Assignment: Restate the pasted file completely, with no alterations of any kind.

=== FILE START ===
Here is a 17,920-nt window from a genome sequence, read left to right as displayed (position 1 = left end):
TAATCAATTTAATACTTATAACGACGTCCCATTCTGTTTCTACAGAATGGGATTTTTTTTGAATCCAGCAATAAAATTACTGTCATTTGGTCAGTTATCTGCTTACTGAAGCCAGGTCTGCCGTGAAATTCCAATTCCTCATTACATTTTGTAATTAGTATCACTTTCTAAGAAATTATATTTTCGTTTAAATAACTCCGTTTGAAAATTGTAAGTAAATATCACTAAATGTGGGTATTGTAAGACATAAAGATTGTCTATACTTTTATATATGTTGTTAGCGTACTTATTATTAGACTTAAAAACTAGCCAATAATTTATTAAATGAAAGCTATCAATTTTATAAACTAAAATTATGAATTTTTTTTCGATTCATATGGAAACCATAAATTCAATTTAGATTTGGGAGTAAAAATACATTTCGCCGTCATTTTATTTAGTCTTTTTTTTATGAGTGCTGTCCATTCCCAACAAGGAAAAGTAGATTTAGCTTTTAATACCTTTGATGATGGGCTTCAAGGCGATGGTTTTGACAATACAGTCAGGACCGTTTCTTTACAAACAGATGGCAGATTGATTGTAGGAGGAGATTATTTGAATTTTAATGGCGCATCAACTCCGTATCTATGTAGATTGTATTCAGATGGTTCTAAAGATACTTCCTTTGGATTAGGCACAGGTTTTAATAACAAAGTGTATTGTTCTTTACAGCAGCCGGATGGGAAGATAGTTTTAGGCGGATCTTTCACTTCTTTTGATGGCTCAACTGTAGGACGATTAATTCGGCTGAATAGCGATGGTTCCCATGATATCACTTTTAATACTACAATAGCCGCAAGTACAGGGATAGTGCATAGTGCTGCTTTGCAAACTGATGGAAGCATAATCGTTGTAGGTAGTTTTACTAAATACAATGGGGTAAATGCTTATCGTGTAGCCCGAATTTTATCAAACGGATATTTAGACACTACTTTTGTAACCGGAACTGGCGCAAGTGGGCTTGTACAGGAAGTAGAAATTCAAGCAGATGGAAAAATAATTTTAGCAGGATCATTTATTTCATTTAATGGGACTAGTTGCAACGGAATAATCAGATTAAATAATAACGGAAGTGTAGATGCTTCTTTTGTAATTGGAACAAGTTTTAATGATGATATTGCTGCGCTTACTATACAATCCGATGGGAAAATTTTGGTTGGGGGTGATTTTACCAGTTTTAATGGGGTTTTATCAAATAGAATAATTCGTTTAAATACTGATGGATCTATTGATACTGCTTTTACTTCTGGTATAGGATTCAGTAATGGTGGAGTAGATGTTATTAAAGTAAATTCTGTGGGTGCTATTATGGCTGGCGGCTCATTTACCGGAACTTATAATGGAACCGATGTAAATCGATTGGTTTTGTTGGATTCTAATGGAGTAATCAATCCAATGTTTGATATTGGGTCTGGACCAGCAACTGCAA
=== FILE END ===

Here is a 17,920-nt window from a genome sequence, read left to right as displayed (position 1 = left end):
TAATCAATTTAATACTTATAACGACGTCCCATTCTGTTTCTACAGAATGGGATTTTTTTTGAATCCAGCAATAAAATTACTGTCATTTGGTCAGTTATCTGCTTACTGAAGCCAGGTCTGCCGTGAAATTCCAATTCCTCATTACATTTTGTAATTAGTATCACTTTCTAAGAAATTATATTTTCGTTTAAATAACTCCGTTTGAAAATTGTAAGTAAATATCACTAAATGTGGGTATTGTAAGACATAAAGATTGTCTATACTTTTATATATGTTGTTAGCGTACTTATTATTAGACTTAAAAACTAGCCAATAATTTATTAAATGAAAGCTATCAATTTTATAAACTAAAATTATGAATTTTTTTTCGATTCATATGGAAACCATAAATTCAATTTAGATTTGGGAGTAAAAATACATTTCGCCGTCATTTTATTTAGTCTTTTTTTTATGAGTGCTGTCCATTCCCAACAAGGAAAAGTAGATTTAGCTTTTAATACCTTTGATGATGGGCTTCAAGGCGATGGTTTTGACAATACAGTCAGGACCGTTTCTTTACAAACAGATGGCAGATTGATTGTAGGAGGAGATTATTTGAATTTTAATGGCGCATCAACTCCGTATCTATGTAGATTGTATTCAGATGGTTCTAAAGATACTTCCTTTGGATTAGGCACAGGTTTTAATAACAAAGTGTATTGTTCTTTACAGCAGCCGGATGGGAAGATAGTTTTAGGCGGATCTTTCACTTCTTTTGATGGCTCAACTGTAGGACGATTAATTCGGCTGAATAGCGATGGTTCCCATGATATCACTTTTAATACTACAATAGCCGCAAGTACAGGGATAGTGCATAGTGCTGCTTTGCAAACTGATGGAAGCATAATCGTTGTAGGTAGTTTTACTAAATACAATGGGGTAAATGCTTATCGTGTAGCCCGAATTTTATCAAACGGATATTTAGACACTACTTTTGTAACCGGAACTGGCGCAAGTGGGCTTGTACAGGAAGTAGAAATTCAAGCAGATGGAAAAATAATTTTAGCAGGATCATTTATTTCATTTAATGGGACTAGTTGCAACGGAATAATCAGATTAAATAATAACGGAAGTGTAGATGCTTCTTTTGTAATTGGAACAAGTTTTAATGATGATATTGCTGCGCTTACTATACAATCCGATGGGAAAATTTTGGTTGGGGGTGATTTTACCAGTTTTAATGGGGTTTTATCAAATAGAATAATTCGTTTAAATACTGATGGATCTATTGATACTGCTTTTACTTCTGGTATAGGATTCAGTAATGGTGGAGTAGATGTTATTAAAGTAAATTCTGTGGGTGCTATTATGGCTGGCGGCTCATTTACCGGAACTTATAATGGAACCGATGTAAATCGATTGGTTTTGTTGGATTCTAATGGAGTAATCAATCCAATGTTTGATATTGGGTCTGGACCAGCAACTGCAA